C.B. West Junior Named Bucks County High School Poet of the Year

Thursday, April 28, 2022 at 2:01 PM

Lauren Burchell
Last updated: Monday, May 2, 2022 at 8:28 PM

Lauren Burchell, who rose to the top of more than 100 entries, will read from his works Saturday, May 14th from 1-3pm in the Orangery on BCCC's Newtown Campus.

Lauren Burchell, a junior at Central Bucks High School West, has been named the 2022 Bucks County High School Poet of the Year, officials at Bucks County Community College announced. Burchell rose to the top of more than 100 entries in the 35rd annual contest, part of the Bucks County Poet Laureate Program administered by the college.

For the first-place finish, Burchell wins $300 and will be honored with a poetry reading on Saturday, May 14, from 1-3 pm in the Orangery on BCCC's Newtown Campus. The event will feature winners, finalists, and judges. The three poems Burchell submitted for the contest were entitled “One Fish, Two Fish, Girl Fish, Boy Fish,” “Secondary Succession,” and “An Ode to Selene.” The judges were Nicole Steinberg (the current Bucks County Poet Laureate) and Jane Edna Mohler (last year's BCPL). 

In addition to the winner, the judges also named Rhianna Searle, a junior at the George School, as first runner-up. Second runner-up was junior Mira Kaufman from Council Rock High School North. Third runner-up was Pearl Smith, also a junior, from Neshaminy High School.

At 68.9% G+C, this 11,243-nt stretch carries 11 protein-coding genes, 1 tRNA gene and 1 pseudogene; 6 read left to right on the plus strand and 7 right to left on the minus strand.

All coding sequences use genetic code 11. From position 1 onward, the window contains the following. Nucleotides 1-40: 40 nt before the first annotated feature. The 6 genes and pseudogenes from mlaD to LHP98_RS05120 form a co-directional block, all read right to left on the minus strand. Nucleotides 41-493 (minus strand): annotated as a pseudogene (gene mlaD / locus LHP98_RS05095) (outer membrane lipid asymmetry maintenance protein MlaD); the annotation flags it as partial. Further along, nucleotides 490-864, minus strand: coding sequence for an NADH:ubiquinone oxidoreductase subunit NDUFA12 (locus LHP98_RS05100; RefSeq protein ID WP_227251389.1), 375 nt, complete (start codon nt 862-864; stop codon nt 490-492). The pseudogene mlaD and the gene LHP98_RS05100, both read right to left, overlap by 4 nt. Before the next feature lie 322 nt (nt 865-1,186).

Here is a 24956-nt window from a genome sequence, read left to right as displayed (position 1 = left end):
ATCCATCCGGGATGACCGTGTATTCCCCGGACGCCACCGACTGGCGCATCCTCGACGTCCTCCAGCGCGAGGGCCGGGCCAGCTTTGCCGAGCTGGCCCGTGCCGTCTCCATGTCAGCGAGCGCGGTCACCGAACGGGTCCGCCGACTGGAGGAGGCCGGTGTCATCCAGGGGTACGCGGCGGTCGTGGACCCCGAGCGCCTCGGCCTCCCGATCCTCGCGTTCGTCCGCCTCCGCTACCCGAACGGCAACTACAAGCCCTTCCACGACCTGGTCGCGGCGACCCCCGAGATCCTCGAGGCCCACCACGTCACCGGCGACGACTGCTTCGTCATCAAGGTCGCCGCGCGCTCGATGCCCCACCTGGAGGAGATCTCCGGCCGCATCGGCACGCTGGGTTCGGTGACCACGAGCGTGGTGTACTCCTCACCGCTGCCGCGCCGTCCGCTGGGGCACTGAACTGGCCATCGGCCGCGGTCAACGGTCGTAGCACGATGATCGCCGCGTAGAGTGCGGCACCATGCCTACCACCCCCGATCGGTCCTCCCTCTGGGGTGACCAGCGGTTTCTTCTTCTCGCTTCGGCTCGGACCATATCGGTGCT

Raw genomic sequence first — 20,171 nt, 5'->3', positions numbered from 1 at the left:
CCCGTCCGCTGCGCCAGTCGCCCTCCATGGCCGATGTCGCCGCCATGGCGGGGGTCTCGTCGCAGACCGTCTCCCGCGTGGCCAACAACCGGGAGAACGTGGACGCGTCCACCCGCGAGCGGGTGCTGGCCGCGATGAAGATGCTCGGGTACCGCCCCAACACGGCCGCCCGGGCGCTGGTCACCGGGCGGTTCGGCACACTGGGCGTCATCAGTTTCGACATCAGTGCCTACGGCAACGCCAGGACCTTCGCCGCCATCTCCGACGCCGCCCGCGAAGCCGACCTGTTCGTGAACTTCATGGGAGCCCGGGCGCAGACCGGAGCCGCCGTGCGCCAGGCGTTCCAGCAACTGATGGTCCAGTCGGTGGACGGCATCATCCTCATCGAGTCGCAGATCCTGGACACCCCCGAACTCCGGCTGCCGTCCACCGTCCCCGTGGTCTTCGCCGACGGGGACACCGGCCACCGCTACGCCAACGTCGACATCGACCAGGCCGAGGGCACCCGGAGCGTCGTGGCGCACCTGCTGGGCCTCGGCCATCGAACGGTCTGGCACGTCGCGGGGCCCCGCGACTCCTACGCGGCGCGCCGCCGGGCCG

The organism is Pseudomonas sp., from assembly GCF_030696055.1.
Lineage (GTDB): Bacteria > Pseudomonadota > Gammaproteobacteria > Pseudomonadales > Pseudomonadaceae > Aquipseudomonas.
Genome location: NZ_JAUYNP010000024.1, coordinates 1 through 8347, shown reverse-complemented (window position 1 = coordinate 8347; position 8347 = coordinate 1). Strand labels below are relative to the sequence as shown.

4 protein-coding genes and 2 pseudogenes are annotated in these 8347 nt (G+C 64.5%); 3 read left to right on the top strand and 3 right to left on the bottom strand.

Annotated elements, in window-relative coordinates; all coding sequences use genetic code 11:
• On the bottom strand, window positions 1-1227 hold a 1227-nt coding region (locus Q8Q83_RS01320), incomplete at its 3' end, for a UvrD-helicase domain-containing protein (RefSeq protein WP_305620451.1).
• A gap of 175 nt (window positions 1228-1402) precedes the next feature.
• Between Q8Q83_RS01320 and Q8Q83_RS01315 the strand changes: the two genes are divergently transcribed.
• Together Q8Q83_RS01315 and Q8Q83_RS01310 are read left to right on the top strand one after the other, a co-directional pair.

The three runners-up will also read from their works during the celebration. 

The annual Bucks County High School Poet of the Year contest is another way that Bucks County Community College contributes to the cultural heritage of the region. To learn more, visit

For more information contact Dr. Ethel Rackin, a Professor of Language and Literature at Bucks and the director of the Wordsmiths Reading Series and Poet Laureate Program.

Lauren Burchell’s winning poems:


One Fish, Two Fish, Girl Fish, Boy Fish


I. One Fish

Sometimes I wish I’d cut off my hair by my own hand,

stuck the soil-colored strands into a used plastic grocery bag

(reducing, reusing, recycling)

Threw it into a river, let the evidence float away on a current

Maybe the bag will become some

unfortunate fish’s last supper

But dear God, at least I’d be alive


If all I have to do to survive is secondhandedly strangle

a fish, then I’d gladly take on the title of killer

I’ve already murdered my past self:

she’s at the bottom of a murky lake now


(I haven’t been to a lake in years)


II. Two Fish

My mother had three children, braided her iron spirit into our hair

When we were just ripening, she’d take us

everywhere, anywhere, just to get out of the house